The Royal London One Day Cup Final always has a special place in the English cricket calendar. The marquee final takes Place at Lords every year, showcasing the finest talent the County game has to offer.


This year, James Vince’s Hampshire side faced Kent with both teams desperate to end their respective trophy droughts. It was Kent who won the toss and elected to field first, more on the notion that they prefer to chase than anything the pitch or weather suggested.

However, Hampshire proceeded to post a record total for an English domestic one-day final, thanks largely to Rilee Roussow’s 125. Hampshire’s superb opening partnership of 136 between Roussow and Tom Alsop had their fans dreaming of 400 and even after Alsop’s dismissal, James Vince’s arrival to the crease would have done little to brighten Kent’s day. As it turned out, however, the damage was done by Sam Northeast, Kent’s captain last year who moved to Hampshire to boost his credentials to play for England, rather than Vince who made 23 from 24 balls before he was caught at long-on.

Northeast’s arrival at 193/2, with 20 overs to go, meant that they were afforded the luxury of throwing caution to the wind, hoping to mirror England’s efforts at Trent Bridge a couple of weeks previously. However, when Roussow was eventually dismissed for a fantastic 125, his departure sparked somewhat of a collapse, as Hampshire slipped from 270-3 to 297-6 in under 5 overs including the wicket of Lewis McManus for 6. Unlike his teammates, Northeast remained steadfast to finish the innings 75*, with Hampshire reaching 330/7.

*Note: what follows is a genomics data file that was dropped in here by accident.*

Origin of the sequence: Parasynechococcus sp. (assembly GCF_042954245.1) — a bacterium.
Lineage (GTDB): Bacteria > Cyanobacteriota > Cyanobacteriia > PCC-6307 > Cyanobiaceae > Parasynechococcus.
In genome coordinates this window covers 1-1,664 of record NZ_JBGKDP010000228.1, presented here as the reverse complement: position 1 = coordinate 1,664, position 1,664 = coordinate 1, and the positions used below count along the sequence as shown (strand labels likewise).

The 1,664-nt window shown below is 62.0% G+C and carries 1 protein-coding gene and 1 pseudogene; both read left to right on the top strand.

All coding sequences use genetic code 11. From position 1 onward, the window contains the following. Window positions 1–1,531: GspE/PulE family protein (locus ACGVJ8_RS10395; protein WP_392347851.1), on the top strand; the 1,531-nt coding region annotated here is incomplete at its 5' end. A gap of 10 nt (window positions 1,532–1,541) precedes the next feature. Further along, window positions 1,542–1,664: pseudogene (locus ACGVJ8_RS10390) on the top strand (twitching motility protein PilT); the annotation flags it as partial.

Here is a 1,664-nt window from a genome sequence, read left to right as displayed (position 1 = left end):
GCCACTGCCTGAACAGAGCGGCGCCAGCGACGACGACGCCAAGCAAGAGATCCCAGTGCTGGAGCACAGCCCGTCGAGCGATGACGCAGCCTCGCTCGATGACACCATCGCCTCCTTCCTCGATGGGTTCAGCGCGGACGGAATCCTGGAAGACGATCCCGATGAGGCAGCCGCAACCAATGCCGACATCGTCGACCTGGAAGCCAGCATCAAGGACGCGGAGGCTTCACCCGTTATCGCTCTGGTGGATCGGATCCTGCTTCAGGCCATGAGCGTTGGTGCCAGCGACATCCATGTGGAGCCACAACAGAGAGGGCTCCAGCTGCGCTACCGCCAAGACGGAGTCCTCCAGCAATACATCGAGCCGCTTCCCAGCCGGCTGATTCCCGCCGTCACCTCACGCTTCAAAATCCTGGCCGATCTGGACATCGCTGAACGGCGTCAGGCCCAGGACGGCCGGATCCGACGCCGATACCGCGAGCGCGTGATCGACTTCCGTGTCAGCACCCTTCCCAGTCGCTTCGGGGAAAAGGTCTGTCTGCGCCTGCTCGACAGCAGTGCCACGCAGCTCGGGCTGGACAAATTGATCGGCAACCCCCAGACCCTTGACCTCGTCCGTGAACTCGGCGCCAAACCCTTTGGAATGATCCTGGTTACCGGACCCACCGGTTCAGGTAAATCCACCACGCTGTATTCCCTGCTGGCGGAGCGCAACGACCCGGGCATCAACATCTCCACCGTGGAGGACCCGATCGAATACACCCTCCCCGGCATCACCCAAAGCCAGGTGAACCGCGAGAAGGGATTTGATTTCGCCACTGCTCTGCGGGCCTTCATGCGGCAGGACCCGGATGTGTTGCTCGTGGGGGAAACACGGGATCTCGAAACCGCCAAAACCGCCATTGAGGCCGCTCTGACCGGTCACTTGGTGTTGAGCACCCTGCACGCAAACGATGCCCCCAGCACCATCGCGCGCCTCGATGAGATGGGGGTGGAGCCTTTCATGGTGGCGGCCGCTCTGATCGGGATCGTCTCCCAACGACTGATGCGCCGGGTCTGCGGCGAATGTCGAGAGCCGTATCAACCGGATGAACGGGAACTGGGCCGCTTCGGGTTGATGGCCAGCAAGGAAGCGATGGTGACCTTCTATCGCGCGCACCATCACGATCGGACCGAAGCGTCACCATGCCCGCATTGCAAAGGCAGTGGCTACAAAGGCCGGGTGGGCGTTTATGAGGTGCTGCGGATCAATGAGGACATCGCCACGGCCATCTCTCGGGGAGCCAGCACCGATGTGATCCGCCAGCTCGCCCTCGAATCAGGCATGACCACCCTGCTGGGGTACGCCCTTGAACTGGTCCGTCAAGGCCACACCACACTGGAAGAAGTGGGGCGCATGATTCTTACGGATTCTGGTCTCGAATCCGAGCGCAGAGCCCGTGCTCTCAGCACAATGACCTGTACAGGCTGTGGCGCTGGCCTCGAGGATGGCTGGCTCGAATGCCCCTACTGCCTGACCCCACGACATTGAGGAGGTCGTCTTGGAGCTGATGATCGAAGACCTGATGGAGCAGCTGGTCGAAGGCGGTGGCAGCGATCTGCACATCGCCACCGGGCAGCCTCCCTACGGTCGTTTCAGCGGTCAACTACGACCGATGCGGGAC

Kent’s reply saw GM’s Daniel Bell-Drummond open the batting with the competition’s top run-scorer Heino Kuhn. Kuhn had scored hundreds in his previous two matches in the 50-over format to get Kent to the final, however, his astounding run of form was suddenly halted when he ran himself out for 32.



His replacement, Joe Denly, struggled to get going before he was caught by Vince for 12 from 23 balls. Fellow GM batsman Sean Dickson looked to support Bell-Drummond, but he too struggled to keep up with the run-rate before losing his wicket. His 30 runs from 41 balls got Kent to 158/3, but the wicket of Bell-Drummond for a superb 86 shortly afterwards in the 35th over seemed to seal Kent’s fate.

The win clinched Hampshire’s first Royal London One Day Cup title and their first One Day trophy since 2012. Kent on the other hand haven’t won a One Day trophy in 40 years despite this being their eighth appearance in a final, their last victory came in the 1978 B&H final.Captain Sam Billings attempted to kick-start their innings, but he was unable to find anyone willing to stick around with him. This was made particularly difficult by three more run outs, even more so when the last six batsman combine for just 26 runs. In the end, Billings was the last man out for well-compiled 75 but his side only managed 269, 61 runs short of their target.